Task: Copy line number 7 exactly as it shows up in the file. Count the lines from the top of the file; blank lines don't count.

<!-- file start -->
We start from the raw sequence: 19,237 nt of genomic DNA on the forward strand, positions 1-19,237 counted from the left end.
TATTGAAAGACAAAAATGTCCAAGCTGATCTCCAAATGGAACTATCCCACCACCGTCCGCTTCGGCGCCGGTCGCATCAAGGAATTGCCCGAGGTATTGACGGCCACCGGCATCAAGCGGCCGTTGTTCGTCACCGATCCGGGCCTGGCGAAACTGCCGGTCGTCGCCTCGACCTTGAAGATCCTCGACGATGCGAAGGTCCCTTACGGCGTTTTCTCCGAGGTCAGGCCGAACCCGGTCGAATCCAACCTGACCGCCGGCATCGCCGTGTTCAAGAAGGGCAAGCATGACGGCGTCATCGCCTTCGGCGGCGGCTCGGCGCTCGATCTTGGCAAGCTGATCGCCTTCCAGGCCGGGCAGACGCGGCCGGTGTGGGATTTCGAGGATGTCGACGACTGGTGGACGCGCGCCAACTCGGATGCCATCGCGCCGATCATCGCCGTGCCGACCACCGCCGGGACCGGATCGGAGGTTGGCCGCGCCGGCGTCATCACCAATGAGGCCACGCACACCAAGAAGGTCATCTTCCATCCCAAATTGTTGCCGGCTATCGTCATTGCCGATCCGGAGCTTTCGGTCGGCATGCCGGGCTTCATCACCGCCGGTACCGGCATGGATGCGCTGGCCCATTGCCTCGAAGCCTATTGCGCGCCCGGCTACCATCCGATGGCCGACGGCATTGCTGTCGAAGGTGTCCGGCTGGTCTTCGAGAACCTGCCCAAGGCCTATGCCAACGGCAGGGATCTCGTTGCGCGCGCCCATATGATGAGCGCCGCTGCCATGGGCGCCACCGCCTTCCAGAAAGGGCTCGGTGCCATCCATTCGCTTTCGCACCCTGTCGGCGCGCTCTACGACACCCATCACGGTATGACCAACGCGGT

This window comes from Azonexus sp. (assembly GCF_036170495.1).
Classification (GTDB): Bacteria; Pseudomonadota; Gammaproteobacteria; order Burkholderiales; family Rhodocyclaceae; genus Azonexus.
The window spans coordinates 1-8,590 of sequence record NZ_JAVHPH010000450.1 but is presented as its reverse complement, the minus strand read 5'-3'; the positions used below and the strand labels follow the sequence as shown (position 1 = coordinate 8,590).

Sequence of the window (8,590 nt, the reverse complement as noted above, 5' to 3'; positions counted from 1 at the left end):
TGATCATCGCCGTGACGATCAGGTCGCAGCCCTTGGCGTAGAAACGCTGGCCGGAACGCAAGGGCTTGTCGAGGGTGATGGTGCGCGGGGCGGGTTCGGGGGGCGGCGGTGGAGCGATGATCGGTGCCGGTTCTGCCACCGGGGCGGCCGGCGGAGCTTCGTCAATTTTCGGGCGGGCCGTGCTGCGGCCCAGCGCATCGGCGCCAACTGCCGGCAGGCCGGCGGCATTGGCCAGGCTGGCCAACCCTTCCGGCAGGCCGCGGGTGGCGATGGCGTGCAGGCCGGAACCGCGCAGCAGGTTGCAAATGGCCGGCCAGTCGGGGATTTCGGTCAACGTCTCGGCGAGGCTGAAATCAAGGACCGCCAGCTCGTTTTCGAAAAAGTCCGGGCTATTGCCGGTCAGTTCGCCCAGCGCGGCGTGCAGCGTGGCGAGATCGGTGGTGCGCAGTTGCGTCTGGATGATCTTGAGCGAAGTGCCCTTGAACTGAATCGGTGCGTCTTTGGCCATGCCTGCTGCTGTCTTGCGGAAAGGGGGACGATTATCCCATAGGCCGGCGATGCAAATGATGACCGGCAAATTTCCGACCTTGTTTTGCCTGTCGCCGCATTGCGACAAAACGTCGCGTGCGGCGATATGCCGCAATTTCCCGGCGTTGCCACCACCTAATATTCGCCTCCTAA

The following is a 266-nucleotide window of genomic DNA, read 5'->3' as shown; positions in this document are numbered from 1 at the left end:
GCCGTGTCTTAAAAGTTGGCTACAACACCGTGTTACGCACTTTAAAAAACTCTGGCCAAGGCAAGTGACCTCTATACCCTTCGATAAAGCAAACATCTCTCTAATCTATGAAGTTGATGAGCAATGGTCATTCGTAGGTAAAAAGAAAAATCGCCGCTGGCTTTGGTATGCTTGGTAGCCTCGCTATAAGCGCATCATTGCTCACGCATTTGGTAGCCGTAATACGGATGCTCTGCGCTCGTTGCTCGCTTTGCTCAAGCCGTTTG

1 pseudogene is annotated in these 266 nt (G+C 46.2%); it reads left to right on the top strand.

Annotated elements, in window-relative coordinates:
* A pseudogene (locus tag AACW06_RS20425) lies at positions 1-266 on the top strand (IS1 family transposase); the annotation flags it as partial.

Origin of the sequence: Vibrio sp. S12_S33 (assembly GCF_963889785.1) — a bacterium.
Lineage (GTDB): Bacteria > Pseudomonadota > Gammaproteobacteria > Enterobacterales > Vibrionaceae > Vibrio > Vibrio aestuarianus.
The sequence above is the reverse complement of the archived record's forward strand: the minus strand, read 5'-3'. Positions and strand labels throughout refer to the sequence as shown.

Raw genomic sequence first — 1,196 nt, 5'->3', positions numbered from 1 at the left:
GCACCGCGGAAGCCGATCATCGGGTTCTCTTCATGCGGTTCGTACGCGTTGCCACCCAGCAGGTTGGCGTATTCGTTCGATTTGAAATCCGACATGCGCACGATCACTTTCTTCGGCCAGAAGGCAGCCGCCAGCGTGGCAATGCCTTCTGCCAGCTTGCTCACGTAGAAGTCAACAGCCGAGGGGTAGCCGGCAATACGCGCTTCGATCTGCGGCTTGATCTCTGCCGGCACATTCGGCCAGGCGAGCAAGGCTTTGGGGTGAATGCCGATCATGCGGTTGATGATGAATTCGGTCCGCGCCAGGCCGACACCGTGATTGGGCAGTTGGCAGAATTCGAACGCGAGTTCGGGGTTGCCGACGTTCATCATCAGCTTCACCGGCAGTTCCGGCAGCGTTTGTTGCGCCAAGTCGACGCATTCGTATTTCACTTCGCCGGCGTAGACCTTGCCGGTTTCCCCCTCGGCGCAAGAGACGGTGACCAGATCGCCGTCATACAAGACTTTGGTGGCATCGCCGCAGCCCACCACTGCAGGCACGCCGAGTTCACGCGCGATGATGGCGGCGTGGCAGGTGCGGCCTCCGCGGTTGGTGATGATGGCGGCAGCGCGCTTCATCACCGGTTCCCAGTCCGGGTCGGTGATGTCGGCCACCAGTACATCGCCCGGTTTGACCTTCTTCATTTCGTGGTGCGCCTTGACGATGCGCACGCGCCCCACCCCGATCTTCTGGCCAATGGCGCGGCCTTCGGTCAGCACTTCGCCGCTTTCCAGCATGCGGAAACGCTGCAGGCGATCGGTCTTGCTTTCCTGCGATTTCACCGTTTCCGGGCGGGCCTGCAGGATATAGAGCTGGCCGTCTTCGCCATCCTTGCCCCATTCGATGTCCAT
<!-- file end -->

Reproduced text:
TGATCATCGCCGTGACGATCAGGTCGCAGCCCTTGGCGTAGAAACGCTGGCCGGAACGCAAGGGCTTGTCGAGGGTGATGGTGCGCGGGGCGGGTTCGGGGGGCGGCGGTGGAGCGATGATCGGTGCCGGTTCTGCCACCGGGGCGGCCGGCGGAGCTTCGTCAATTTTCGGGCGGGCCGTGCTGCGGCCCAGCGCATCGGCGCCAACTGCCGGCAGGCCGGCGGCATTGGCCAGGCTGGCCAACCCTTCCGGCAGGCCGCGGGTGGCGATGGCGTGCAGGCCGGAACCGCGCAGCAGGTTGCAAATGGCCGGCCAGTCGGGGATTTCGGTCAACGTCTCGGCGAGGCTGAAATCAAGGACCGCCAGCTCGTTTTCGAAAAAGTCCGGGCTATTGCCGGTCAGTTCGCCCAGCGCGGCGTGCAGCGTGGCGAGATCGGTGGTGCGCAGTTGCGTCTGGATGATCTTGAGCGAAGTGCCCTTGAACTGAATCGGTGCGTCTTTGGCCATGCCTGCTGCTGTCTTGCGGAAAGGGGGACGATTATCCCATAGGCCGGCGATGCAAATGATGACCGGCAAATTTCCGACCTTGTTTTGCCTGTCGCCGCATTGCGACAAAACGTCGCGTGCGGCGATATGCCGCAATTTCCCGGCGTTGCCACCACCTAATATTCGCCTCCTAA